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At the beginning of the 20th century, sick Americans typically died at home. By the middle of it, they mostly died in hospitals. And yet this great transformation in the geography of death was, at first, of little interest to medical providers: In the 1960s, some doctors routinely chose not to inform terminal patients of their fate. Studies found hospitals stashing dying people at the ends of halls and largely ignoring them. Medicine, it was said, was about healing people. It had nothing to offer the already dying.

That began to change with the broad acceptance of hospice, which spread in the United States during the 1970s and 1980s and turned the innovations of modern medicine toward helping those whose cures were beyond its reach. The physician Dame Cicely Saunders founded the first modern clinic in London; the term “hospice” had first been used by old sanctuaries for weary travelers.

Sanctuary, says the photographer Gillian Laub, is what she and her family found at Rosary Hill Home in Hawthorne, N.Y., a hamlet in Westchester County. Laub’s mother-­in-­law was suffering from terminal cancer, and her insurance would not cover the 24-hour care she required. So they took her to Rosary, which is run by Catholic nuns and accepts no payment from the families of those they treat — all of them with incurable cancer.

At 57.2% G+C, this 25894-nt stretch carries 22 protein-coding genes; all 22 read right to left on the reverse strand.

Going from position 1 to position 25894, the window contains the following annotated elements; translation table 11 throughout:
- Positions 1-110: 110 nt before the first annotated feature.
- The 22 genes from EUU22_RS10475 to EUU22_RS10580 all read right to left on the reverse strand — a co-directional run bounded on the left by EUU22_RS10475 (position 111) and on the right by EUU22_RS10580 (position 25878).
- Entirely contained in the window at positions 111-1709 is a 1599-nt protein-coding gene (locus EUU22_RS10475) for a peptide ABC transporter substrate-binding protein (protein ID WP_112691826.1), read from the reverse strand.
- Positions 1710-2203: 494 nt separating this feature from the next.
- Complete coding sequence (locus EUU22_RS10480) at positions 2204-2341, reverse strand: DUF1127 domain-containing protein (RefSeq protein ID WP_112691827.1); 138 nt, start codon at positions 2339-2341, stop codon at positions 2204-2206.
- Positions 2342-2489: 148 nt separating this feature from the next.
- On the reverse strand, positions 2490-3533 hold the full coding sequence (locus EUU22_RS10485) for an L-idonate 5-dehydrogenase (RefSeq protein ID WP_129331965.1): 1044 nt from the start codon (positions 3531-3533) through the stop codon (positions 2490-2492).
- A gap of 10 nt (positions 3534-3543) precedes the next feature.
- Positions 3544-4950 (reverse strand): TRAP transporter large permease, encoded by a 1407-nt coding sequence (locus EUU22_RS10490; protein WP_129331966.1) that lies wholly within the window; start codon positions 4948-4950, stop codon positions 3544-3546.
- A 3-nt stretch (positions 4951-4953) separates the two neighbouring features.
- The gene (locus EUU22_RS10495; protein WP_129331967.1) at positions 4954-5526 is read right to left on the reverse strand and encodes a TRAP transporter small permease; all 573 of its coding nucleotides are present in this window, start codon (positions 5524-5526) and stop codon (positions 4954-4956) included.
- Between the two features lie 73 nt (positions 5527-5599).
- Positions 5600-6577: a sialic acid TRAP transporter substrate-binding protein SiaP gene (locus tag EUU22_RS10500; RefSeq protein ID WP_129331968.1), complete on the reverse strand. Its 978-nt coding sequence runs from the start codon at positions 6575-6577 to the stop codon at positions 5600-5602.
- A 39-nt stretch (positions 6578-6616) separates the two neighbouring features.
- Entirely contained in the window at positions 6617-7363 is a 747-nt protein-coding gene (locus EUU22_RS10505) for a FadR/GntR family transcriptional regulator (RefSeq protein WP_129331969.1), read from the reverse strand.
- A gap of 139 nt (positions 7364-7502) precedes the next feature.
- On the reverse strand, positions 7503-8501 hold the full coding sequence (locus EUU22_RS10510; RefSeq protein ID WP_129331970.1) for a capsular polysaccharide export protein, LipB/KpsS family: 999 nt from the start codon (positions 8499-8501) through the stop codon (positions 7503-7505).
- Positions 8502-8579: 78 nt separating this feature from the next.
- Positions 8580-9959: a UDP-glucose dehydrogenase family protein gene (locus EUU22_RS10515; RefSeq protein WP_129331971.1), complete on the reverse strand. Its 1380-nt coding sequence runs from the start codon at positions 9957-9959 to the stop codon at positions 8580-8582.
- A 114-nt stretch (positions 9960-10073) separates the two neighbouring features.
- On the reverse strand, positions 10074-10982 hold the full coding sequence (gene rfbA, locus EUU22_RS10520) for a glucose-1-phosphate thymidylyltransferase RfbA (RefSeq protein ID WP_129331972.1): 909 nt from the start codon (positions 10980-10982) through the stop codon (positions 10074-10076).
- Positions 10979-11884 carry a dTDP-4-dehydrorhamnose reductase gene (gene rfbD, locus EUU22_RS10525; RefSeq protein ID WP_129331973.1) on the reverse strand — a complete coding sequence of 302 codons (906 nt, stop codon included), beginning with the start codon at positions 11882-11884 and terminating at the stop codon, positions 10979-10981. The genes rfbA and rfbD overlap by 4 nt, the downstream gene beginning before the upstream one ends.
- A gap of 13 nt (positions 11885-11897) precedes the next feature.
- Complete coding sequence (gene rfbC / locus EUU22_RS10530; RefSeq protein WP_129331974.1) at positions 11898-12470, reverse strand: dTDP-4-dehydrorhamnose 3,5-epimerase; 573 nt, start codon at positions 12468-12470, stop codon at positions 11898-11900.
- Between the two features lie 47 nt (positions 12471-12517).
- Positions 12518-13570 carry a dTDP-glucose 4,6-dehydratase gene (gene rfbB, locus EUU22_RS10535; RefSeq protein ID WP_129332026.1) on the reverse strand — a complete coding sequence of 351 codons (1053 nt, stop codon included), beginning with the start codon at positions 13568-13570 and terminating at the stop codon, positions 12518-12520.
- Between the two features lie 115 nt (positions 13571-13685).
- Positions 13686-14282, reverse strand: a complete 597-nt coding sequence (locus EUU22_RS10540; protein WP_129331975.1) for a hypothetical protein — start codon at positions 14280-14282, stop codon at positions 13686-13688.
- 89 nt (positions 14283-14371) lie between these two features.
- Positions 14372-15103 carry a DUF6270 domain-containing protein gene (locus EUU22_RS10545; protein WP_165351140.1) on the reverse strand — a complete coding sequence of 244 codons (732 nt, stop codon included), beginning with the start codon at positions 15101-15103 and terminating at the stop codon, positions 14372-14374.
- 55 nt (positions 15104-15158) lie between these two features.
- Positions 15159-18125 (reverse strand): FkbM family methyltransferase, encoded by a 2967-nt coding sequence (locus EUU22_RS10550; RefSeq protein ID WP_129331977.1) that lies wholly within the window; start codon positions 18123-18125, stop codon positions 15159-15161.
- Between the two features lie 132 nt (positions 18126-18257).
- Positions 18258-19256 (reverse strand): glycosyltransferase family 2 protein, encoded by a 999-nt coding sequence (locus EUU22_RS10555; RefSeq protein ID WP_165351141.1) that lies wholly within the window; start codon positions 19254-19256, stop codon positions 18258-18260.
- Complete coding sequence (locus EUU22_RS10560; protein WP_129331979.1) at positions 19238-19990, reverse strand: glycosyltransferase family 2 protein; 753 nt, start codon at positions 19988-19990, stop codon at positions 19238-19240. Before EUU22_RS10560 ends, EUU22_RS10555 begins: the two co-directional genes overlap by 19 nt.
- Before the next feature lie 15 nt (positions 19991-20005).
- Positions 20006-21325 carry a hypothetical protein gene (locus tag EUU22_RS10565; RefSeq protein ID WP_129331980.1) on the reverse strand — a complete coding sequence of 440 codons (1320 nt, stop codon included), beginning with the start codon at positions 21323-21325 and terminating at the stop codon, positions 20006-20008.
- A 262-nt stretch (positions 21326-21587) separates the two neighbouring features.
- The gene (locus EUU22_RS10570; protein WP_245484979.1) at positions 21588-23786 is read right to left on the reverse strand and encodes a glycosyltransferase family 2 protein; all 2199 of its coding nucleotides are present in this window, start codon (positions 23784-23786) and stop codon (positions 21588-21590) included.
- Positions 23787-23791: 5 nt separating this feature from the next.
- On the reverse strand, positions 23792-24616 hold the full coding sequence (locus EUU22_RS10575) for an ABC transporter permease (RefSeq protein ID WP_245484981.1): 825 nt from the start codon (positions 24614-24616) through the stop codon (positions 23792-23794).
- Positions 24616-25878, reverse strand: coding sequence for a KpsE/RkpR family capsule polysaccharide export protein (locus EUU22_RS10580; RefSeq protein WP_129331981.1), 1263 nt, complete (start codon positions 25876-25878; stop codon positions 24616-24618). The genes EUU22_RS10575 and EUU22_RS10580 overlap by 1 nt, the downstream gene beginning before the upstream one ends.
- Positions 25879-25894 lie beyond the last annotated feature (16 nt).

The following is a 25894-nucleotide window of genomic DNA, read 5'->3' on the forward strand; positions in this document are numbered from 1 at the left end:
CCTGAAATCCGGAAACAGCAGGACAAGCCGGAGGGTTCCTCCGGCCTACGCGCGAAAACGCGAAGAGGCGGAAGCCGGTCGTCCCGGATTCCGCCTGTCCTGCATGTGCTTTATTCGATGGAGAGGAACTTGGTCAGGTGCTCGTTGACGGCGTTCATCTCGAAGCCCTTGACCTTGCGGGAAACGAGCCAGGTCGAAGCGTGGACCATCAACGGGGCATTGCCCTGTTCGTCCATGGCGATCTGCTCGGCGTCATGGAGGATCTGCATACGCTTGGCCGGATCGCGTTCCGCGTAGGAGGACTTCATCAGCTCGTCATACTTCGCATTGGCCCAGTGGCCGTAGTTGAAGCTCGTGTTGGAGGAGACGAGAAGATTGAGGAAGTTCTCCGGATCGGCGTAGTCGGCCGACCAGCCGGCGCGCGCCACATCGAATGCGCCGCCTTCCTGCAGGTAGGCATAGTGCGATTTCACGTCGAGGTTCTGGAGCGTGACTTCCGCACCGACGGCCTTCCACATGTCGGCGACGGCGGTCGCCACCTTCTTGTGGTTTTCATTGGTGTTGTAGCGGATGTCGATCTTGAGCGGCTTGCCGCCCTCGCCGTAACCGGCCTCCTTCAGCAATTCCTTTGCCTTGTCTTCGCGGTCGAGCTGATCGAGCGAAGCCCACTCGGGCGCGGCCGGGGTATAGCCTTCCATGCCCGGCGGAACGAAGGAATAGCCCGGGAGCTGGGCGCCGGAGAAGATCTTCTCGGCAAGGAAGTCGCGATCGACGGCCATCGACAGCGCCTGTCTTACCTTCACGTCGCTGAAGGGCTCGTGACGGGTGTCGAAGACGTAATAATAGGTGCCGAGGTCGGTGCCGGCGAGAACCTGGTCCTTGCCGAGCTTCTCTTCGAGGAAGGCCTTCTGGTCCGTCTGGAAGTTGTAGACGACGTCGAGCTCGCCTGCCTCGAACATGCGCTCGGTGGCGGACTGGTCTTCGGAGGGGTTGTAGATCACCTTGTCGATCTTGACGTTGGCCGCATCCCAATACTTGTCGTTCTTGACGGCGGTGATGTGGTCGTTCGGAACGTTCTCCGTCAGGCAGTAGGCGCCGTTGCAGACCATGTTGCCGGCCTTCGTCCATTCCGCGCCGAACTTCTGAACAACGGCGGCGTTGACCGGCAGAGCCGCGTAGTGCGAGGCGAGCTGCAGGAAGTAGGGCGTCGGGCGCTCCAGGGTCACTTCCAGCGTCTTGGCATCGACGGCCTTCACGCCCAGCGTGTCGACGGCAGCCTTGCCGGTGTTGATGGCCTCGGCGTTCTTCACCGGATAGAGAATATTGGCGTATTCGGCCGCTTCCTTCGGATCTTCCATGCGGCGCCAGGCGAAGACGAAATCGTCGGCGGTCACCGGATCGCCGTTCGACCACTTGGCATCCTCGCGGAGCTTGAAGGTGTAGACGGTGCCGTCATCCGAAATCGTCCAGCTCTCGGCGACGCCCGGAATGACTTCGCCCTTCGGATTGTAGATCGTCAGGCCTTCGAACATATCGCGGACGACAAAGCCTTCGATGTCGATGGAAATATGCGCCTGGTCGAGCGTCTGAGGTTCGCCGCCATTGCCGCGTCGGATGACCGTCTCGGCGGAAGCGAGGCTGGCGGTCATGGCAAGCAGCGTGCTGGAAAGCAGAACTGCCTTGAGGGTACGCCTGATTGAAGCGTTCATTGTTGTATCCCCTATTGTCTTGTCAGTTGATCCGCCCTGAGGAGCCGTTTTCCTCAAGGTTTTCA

Rosary, which sits on a hill above the town, was founded in 1901, long before the mainstream medical community embraced hospice care and during a time when some doctors still thought cancer was contagious. Although it still treats only the terminally ill, Rosary is not technically considered a hospice in New York because, among other things, it accepts patients too early. The nuns, who are members of the Dominican order, care for those of all religions and backgrounds — Laub’s mother-­in-­law was Jewish — and live by the prescient words of its founder, Rose Hawthorne Lathrop, a daughter of Nathaniel Hawthorne: “We cannot cure our patients, but we can assure the dignity and value of their final days, and keep them comfortable and free of pain.” (The Hawthorne Dominicans also operate similar homes in Atlanta and Philadelphia.)

As the nuns cared for their guests, Laub followed them with her camera — it’s her way. Then, even after her mother-­in-­law died in late September, she found herself returning to Rosary again and again, still wanting to capture something of the kindness that her family had found there. She asked the nuns to sit for portraits, in which she stripped away the background to show their eyes and faces in clear focus. “I wanted them to be quiet,” she said, “so their power could come through.”

The nuns in particular had moved her. She was struck by their tenderness with the dying, how they painted women’s fingernails and combed their hair, changed them into fresh nightgowns and arranged flowers in their rooms. “This is how dying should be,” Laub says. “It doesn’t feel like a place of death. It feels like a place of living.”

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